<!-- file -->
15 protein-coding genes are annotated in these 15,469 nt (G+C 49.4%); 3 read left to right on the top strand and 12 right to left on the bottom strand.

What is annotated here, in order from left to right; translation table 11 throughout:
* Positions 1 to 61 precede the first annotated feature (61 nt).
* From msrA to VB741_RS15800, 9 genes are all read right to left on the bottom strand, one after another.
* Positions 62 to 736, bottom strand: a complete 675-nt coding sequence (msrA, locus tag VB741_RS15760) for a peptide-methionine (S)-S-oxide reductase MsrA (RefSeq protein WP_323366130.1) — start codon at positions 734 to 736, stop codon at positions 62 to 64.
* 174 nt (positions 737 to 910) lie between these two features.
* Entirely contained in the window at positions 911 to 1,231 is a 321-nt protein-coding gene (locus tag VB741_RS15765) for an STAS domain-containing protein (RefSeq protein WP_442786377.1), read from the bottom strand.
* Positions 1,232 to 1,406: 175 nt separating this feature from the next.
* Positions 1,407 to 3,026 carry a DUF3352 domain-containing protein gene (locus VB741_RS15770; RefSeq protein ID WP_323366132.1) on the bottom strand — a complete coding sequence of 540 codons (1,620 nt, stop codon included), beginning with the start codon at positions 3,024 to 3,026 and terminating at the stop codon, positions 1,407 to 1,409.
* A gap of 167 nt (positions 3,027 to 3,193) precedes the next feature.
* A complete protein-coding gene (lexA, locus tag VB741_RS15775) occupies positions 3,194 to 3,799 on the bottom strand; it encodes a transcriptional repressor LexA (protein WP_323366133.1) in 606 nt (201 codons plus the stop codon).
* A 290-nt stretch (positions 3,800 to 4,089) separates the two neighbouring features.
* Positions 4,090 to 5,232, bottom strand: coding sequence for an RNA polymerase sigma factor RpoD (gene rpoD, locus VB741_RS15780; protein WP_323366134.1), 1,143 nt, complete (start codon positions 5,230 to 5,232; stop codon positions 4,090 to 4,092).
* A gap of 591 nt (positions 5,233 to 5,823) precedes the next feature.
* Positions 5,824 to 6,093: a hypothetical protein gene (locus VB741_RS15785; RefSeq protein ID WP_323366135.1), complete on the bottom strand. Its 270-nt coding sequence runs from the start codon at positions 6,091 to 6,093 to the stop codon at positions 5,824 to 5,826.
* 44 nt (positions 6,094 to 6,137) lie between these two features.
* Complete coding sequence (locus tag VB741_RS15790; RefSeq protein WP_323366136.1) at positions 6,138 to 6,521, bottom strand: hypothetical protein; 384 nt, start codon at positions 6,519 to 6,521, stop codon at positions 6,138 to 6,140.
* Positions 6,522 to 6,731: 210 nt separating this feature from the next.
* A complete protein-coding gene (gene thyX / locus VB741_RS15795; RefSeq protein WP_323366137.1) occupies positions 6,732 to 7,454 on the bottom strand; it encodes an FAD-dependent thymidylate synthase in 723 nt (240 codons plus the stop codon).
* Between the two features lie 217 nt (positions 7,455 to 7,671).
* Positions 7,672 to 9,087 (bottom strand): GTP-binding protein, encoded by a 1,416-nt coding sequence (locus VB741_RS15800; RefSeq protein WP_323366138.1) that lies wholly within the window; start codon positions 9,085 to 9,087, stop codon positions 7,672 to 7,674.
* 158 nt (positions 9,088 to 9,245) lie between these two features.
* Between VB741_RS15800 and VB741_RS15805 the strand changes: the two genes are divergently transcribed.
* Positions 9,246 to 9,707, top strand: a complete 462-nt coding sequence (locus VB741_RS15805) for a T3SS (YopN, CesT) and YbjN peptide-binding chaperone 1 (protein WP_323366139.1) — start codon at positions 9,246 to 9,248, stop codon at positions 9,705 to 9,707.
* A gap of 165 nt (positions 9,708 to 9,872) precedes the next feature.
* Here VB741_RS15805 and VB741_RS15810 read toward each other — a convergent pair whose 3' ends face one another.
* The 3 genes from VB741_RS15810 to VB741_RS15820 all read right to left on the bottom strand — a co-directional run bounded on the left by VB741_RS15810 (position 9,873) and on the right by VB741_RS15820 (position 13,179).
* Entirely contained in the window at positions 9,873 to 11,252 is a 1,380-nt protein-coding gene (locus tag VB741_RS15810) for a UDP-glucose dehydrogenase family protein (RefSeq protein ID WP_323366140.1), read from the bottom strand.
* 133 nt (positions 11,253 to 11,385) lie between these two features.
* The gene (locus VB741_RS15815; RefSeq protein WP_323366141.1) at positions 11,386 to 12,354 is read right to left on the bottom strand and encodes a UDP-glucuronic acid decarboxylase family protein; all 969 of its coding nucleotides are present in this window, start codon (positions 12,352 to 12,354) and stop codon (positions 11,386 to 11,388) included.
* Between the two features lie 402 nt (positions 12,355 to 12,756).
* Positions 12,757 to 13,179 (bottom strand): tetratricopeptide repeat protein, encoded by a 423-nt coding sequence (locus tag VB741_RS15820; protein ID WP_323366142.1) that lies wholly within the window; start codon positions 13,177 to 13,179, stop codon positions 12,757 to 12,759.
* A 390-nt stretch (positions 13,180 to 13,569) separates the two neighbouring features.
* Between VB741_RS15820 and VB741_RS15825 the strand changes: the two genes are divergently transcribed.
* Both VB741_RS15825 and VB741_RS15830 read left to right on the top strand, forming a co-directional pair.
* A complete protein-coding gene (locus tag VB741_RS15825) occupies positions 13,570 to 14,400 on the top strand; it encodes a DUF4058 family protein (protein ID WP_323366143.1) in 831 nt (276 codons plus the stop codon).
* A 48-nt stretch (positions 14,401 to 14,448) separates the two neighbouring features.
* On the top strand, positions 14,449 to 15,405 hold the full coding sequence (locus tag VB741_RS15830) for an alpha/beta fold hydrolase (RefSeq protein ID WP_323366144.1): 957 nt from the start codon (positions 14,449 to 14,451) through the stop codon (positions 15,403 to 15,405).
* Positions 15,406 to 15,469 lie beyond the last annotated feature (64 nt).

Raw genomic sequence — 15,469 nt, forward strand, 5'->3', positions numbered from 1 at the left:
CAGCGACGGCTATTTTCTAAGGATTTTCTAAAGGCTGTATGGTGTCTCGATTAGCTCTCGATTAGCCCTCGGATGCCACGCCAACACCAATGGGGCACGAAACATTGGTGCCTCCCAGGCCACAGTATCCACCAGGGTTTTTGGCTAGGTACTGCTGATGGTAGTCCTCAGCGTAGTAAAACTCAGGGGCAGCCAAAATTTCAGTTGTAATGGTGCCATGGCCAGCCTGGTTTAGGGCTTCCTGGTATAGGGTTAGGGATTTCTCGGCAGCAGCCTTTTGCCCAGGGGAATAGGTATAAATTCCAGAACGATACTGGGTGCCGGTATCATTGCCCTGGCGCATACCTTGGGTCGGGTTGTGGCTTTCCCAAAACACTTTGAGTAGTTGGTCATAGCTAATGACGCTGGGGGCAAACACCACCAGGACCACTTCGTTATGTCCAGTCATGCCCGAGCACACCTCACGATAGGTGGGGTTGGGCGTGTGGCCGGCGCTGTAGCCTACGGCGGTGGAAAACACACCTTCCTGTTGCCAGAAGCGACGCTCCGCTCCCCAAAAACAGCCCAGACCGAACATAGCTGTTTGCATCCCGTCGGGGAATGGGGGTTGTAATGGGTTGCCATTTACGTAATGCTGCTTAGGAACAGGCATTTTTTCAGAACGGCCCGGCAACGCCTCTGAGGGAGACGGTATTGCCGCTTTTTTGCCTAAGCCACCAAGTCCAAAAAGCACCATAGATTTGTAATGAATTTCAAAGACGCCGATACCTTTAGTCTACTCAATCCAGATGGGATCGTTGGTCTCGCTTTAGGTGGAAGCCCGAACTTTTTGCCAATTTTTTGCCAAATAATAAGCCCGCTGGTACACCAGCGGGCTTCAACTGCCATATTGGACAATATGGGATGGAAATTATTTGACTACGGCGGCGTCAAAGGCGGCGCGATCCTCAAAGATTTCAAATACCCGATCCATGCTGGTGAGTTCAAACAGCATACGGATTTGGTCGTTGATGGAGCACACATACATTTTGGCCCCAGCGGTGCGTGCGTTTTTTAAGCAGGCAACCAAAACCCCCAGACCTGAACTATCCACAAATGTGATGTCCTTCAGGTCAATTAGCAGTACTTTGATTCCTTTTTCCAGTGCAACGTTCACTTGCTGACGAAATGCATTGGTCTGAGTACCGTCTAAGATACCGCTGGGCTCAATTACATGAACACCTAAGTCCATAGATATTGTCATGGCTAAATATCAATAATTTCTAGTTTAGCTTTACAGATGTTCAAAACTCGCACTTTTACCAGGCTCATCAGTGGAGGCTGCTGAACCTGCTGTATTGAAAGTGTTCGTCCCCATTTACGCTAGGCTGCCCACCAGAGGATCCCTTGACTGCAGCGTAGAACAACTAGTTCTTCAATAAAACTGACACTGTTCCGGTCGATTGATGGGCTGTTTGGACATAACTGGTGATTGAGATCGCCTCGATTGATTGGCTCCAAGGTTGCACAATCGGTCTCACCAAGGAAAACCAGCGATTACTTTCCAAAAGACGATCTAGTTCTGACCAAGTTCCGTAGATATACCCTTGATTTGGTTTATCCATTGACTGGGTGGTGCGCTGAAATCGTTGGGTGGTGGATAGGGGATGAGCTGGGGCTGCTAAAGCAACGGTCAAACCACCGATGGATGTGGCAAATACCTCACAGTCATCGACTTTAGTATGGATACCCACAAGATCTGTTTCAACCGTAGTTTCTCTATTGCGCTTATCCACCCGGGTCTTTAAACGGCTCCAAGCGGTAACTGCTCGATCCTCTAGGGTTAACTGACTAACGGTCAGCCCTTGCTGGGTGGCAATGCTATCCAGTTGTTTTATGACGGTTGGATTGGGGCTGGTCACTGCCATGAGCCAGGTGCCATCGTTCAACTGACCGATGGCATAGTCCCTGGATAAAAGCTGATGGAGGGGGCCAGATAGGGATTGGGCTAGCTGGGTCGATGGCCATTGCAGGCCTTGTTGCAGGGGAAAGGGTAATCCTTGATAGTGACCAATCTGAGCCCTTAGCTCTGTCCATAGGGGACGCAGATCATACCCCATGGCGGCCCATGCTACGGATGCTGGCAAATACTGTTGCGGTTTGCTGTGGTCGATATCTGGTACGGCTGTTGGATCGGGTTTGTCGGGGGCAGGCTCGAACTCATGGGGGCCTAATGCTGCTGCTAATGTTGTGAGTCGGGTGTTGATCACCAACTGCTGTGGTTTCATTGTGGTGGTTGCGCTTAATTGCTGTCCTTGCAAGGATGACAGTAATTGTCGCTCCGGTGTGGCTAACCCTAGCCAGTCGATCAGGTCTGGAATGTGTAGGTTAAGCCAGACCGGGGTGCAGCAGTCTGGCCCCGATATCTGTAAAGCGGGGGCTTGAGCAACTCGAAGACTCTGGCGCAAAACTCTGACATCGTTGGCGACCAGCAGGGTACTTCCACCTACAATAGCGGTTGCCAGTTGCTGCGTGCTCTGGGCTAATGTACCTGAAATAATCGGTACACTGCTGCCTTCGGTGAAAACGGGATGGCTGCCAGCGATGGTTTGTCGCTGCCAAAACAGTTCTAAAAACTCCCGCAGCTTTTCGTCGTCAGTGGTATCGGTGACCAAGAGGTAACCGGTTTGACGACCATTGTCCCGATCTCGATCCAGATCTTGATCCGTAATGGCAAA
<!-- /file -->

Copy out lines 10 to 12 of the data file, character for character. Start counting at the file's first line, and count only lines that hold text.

* A gap of 167 nt (positions 3,027 to 3,193) precedes the next feature.
* A complete protein-coding gene (lexA, locus tag VB741_RS15775) occupies positions 3,194 to 3,799 on the bottom strand; it encodes a transcriptional repressor LexA (protein WP_323366133.1) in 606 nt (201 codons plus the stop codon).
* A 290-nt stretch (positions 3,800 to 4,089) separates the two neighbouring features.